“The web should be accessible” is an easy blanket statement, but the web is very diverse. Many sites and applications exist that aren’t accessible in various ways, but are still useful and popular. Are we to say that these sites should not exist at all, and everyone else misses out? On the other hand, people have a right to get the information they need and perform the tasks they need to perform. How do you balance these two things?

For websites, whose primary purpose is conveying information, it’s no question to me that the site should be accessible. First off, most sites that exist to convey information want it to be widely seen; accessibility is in their own best interest. These also tend to be the sites where accessibility is easiest and can be achieved by following simple best practices. There may be some flashy ajax stuff going on, but it tends to be window dressing. At the worst case you might have to provide textual alternatives to rich media like videos or Flash.

But there’s another category that I think is much more of a grey area, which I’ll call web apps. It’s tough to categorize web apps, so I’m going to take the lazy way out and say that they are the complement set of the above category, containing any site whose primary purpose is not to convey information. So if the app exists to let people create something, or to play a game, or to do something complicated with data, it may be reasonable for the app’s creators to set the bar higher in terms of what is required to use that app. This may mean requiring javascript or the use of a mouse, or the ability to view visual images, or even specific browser features. (You won’t be using Bespin in IE, for example.)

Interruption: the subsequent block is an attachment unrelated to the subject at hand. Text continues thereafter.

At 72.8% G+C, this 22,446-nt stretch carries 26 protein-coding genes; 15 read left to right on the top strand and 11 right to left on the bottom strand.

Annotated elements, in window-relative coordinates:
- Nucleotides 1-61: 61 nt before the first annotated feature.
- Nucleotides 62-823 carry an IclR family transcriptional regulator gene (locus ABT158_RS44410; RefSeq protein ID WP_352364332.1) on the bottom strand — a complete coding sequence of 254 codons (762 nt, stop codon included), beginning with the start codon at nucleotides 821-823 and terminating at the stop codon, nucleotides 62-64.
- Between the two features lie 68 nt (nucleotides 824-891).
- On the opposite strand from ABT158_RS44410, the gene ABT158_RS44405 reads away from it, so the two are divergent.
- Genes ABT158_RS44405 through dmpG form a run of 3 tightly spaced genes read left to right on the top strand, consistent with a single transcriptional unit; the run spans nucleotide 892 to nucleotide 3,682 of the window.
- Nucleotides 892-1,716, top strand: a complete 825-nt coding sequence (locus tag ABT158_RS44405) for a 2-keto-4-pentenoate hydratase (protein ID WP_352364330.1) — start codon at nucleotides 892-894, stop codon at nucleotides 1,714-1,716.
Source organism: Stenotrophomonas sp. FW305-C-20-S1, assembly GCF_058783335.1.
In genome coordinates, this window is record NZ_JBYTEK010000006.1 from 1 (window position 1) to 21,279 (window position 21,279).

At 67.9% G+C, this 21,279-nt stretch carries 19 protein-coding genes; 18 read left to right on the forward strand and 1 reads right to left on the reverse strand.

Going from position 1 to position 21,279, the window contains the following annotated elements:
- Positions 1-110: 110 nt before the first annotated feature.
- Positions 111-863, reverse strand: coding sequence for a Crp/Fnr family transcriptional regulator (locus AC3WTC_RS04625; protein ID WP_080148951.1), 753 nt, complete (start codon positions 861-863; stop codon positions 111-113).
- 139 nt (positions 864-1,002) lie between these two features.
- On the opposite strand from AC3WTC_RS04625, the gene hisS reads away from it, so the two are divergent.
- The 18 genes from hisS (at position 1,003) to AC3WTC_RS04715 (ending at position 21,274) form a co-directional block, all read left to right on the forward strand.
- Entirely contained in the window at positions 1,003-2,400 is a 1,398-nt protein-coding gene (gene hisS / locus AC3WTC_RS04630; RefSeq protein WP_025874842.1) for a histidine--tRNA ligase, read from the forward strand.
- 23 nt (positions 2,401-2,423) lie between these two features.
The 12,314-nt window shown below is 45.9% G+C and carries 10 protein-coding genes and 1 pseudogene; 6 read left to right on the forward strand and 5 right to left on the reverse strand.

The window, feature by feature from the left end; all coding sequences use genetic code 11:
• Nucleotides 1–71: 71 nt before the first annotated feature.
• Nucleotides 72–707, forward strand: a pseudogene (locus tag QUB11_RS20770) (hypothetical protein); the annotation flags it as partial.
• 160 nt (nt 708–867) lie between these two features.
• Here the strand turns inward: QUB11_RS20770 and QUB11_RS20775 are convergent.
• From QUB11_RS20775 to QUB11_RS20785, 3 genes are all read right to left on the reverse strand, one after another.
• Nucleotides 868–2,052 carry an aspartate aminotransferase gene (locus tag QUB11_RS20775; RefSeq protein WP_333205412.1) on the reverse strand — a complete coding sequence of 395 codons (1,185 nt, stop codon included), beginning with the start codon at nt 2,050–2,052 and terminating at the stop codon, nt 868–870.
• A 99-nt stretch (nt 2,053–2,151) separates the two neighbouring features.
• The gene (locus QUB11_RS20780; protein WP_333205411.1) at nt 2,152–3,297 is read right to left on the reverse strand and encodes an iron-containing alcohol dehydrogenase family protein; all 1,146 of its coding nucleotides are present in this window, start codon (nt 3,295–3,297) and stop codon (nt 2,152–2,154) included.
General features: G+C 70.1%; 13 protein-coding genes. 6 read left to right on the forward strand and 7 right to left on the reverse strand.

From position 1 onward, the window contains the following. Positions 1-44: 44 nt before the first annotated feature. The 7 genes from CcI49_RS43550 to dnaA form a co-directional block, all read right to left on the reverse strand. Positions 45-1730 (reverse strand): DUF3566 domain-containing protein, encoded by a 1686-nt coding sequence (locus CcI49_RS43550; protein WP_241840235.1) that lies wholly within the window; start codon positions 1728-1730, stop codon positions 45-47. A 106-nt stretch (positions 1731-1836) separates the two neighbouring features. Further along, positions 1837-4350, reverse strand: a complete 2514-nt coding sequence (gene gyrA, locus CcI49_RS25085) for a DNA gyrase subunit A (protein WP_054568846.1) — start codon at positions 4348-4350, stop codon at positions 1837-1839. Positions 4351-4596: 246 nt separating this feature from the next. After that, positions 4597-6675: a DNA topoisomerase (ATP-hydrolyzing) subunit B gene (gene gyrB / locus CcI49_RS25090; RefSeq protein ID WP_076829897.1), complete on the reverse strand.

Another way to look at it: Importance and relevance

Anything that’s both important and relevant to a large number of people — such as job applications, reference information, and government agencies’ sites — should always be widely accessible in as many ways possible.

If it’s important but not widely relevant, consider your target population and gear support towards their specific needs.

If it’s widely relevant but not important to people’s lives, like for example many browser-based games, prioritize accessibility based on a cost-benefit analysis of how many people you’d like to reach.

If it’s neither important nor widely relevant, go nuts; knock yourself out with crazy features.

I feel like this could be somewhat controversial; what do you think? Should there be a difference in how accessibility is prioritized for different types of projects on the web?

The Browser Breakdown

April 28th, 2010

The growth of the mobile web and touch screens has created more browser diversity than ever before. I think it’s useful to categorize browsers into four major categories, along the axes of screen size and input type.

chart of browsers by screen size and mouse vs touch

Probably the most growth is going to come in the large-screen touch category (mainly because it’s starting from the lowest place overall). If anything, I would expect the small-screen mouse input category (i.e. Blackberries) to decrease — but not to disappear entirely, because businessmen sure do love their physical keyboards.

Making web apps that work with minimal adaptation across all four quadrants is the challenge. (And you thought dealing with different screen resolutions was hard?)

3 Reasons to Care About Server-Side Javascript

April 21st, 2010

Why?

Server-side javascript has been a hot topic for awhile now, especially since node.js was announced. But after reading about it here and there, a big part that I felt I was missing was the “why”.